Steven Fielding

Keir Starmer’s trade union conundrum

Keir Starmer's trade union conundrum
Keir Starmer (Credit: Getty images)
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Where does the Labour party stand on the rail strikes? It is a question government ministers have spent much of their time demanding an answer to, rather than, as critics might suggest, trying to find a compromise that would avoid further strikes. It is, in any case, a rhetorical question: the Conservative party some time ago began to refer to ‘Labour’s strikes’. Downing Street clearly hopes the sight of a trade union disrupting commuters’ lives will help voters forget all about partygate and bring them flocking back to Boris.

So far as some in the Labour party are concerned, the answer to the Tories’ question is obvious. Wishing victory to the RMT, the former leader of the party in Scotland, and keen Corbynite, Richard Leonard tweeted: ‘It's a basic principle. You don't debate whether you back workers on strike or not’. This quasi-religious position sees unions as sacred objects, ones beyond criticism. It might be shared by those on the Labour left and amongst many ordinary party members, but it is not one that seems prevalent outside it.

Nor is it the view held by Keir Starmer. As his spokesperson put it: ‘Nobody wants to see industrial action that is disruptive.’ Of course, there is little point to such action if it is not disruptive. But, following this intriguing line, members of the Shadow Cabinet have expressed sympathy both for the union’s case and for rail travellers. They have focussed their attention on Transport Secretary Grant Shapps’ refusal to join negotiations despite the government owning Network Rail. To ensure the leadership’s apparently strict neutrality on the strike Starmer even ordered his Front Benchers to avoid appearing on picket lines.

This injunction has given rise to all manner of teeth gnashing and wailing on the Labour left who see it as yet another of Starmer’s betrayals of Labour principles. For was it not this party that emerged from the bowels of the trade union movement? It is also a useful rallying cry for those remaining Corbynites who oppose the direction taken by the party since 2020. So far only five very junior front benchers, four from the far-left Socialist Campaign Group, have broken the order. But discontent with the line extends beyond the usual suspects: Scottish Labour leader Anas Sarwar, who until now has been scrupulously loyal to Starmer, tweeted his presence on a picket line.

Before talk of a summer of industrial discontent, there was already increasing frustration across the party with Starmer’s lack of a positive impact on voters, with many, especially in former Red Wall seats, seeing him as ‘boring’. The Labour leader’s reluctance to take a definitive position on the rail strike is widely seen as being in the same vein as his more general opaqueness and reluctance to define himself. There is talk of changes to this stance in the autumn that will answer such criticism: we will see!

But, in actuality, when it comes to strikes, Starmer’s position is entirely consistent with that of all post-war Labour leaders, bar one – Jeremy Corbyn. Starmer’s immediate predecessor could not see a picket line without joining it and in 2017 promised the Scottish TUC he would ‘never, ever apologise for the closeness of our relationship with the trade union movement’. But all other Labour leaders have struggled to reconcile the party’s close ties with the unions with its need to appeal to the wider electorate. This meant that, when it came to any industrial dispute, their basic hope was it could be resolved without inconveniencing the public.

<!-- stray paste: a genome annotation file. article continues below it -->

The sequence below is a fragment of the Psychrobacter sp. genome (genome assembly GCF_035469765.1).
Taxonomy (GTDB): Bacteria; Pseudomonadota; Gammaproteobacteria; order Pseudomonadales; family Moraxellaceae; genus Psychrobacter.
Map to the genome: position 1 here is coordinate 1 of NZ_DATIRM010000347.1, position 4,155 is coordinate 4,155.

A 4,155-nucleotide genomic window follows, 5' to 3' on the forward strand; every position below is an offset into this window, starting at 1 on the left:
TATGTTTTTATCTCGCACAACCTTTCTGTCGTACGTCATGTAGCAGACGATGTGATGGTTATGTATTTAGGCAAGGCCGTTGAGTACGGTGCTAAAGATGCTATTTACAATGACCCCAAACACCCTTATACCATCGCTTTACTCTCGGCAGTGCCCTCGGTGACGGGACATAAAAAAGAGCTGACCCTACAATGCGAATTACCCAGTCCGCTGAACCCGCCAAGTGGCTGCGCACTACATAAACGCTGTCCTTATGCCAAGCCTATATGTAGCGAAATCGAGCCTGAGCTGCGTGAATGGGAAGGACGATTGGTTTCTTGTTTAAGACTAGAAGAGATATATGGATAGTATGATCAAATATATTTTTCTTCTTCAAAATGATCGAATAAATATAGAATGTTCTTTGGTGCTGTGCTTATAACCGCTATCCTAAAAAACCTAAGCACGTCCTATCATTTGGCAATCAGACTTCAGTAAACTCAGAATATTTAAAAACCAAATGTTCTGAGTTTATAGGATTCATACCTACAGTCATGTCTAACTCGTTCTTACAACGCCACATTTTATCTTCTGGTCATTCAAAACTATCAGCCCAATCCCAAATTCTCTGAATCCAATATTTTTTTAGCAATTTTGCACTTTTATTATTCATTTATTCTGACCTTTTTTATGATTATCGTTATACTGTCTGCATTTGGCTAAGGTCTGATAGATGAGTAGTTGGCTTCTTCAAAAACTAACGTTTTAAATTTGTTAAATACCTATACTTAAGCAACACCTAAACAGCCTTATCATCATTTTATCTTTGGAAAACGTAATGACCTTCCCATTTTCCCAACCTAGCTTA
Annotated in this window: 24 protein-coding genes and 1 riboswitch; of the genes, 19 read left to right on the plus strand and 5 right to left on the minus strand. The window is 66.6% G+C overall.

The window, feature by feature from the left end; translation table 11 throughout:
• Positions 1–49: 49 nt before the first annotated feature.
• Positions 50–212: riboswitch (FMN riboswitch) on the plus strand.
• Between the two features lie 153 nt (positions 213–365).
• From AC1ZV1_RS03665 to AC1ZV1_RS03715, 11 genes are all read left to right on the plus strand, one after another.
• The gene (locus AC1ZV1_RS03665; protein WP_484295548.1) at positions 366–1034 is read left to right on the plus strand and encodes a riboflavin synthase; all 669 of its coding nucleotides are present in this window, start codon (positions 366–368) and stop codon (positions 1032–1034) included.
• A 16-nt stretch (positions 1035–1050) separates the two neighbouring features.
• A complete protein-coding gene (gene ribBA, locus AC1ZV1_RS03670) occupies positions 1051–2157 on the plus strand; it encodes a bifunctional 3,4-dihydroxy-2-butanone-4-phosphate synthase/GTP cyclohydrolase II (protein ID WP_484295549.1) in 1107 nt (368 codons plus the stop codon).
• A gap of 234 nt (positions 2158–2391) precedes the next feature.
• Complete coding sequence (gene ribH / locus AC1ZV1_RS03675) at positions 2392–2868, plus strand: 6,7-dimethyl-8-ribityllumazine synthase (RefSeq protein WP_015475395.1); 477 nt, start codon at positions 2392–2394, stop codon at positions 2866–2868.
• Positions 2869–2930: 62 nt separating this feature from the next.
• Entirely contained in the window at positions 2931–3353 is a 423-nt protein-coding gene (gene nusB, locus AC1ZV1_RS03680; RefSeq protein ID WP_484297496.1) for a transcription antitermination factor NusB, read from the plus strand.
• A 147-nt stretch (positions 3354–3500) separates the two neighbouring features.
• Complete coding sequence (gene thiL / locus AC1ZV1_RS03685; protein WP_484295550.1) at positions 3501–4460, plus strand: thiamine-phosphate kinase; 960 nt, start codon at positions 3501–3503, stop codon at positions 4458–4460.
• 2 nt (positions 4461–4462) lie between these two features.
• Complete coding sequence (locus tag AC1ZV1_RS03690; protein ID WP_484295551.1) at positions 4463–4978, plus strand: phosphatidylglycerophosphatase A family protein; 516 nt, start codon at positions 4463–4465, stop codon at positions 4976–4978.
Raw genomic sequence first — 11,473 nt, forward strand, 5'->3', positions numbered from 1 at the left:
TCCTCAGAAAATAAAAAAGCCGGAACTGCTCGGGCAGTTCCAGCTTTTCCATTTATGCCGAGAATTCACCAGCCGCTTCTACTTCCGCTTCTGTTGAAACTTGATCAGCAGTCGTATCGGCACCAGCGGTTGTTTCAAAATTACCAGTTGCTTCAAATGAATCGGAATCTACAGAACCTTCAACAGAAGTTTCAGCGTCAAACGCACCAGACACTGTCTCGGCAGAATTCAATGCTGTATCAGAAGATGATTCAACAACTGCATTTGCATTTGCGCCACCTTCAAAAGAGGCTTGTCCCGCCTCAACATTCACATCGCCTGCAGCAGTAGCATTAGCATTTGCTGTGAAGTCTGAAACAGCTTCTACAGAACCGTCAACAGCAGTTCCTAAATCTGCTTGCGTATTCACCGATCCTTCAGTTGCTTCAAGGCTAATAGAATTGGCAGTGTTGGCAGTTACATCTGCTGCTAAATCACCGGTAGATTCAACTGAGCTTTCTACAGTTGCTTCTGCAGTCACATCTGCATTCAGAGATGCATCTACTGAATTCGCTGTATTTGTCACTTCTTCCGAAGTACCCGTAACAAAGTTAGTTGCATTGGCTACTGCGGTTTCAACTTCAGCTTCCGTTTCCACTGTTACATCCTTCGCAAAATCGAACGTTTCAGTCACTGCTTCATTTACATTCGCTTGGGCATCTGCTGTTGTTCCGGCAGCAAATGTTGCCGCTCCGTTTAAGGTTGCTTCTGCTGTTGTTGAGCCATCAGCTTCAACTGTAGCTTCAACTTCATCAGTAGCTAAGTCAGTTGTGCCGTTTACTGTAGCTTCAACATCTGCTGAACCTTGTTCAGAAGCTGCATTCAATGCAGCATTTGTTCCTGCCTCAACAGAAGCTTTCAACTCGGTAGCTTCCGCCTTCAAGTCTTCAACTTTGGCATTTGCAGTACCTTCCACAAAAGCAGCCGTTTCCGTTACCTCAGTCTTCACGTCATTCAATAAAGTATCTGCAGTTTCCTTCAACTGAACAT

Thus, in opposition, Ramsay MacDonald hoped to avoid the 1926 General Strike and prayed ‘goodwill and common sense’ would prevail once it broke out. Neil Kinnock was unable to give the 1984-5 miners’ strike his unqualified support and was highly critical of Arthur Scargill. And there is not a single Labour government that has not had to face down public sector strikes, in some instances even sending in troops to break them. Indeed, in 1965, Harold Wilson even considered deploying the army to drive milk floats during a delivery drivers’ dispute.

Yet, while some New Labour figures floated the idea of breaking the party’s union links, even Tony Blair realised Labour could not afford to do that. He knew that while union votes were never enough to win a general election by themselves, without union money the party was sunk. And in the dark days of opposition since 2010, Labour’s reliance on union funds has only increased, while the unions themselves remain important players within the party’s internal politics. The trouble now, though, is only 23 per cent of workers belong to a trade union: that’s six million people or no more than 15 per cent of the electorate. So, Labour’s need to avoid being on the wrong side of an industrial dispute is greater than ever.

So, does it matter if Starmer continues to dither over what looks like to be a summer of strikes? The evidence so far is mixed. Three opinion polling companies have produced three different sets of results which suggest the majority of the public either supports the RMT (Survation), opposes the strikes (YouGov) or is almost equally split (Ipsos). One pollster, however, thinks that Starmer’s position, so annoying to some of his own members and widely ridiculed by the commentariat, actually enjoys support amongst voters on the middle ground, exactly the kind he needs to win back to Labour. Perhaps the Labour leader has, despite all the critical chatter, stumbled upon the right course?

Written bySteven Fielding

Steven Fielding is Professor of Political History at the University of Nottingham. He co-presents the Zeitgeist Tapes podcast

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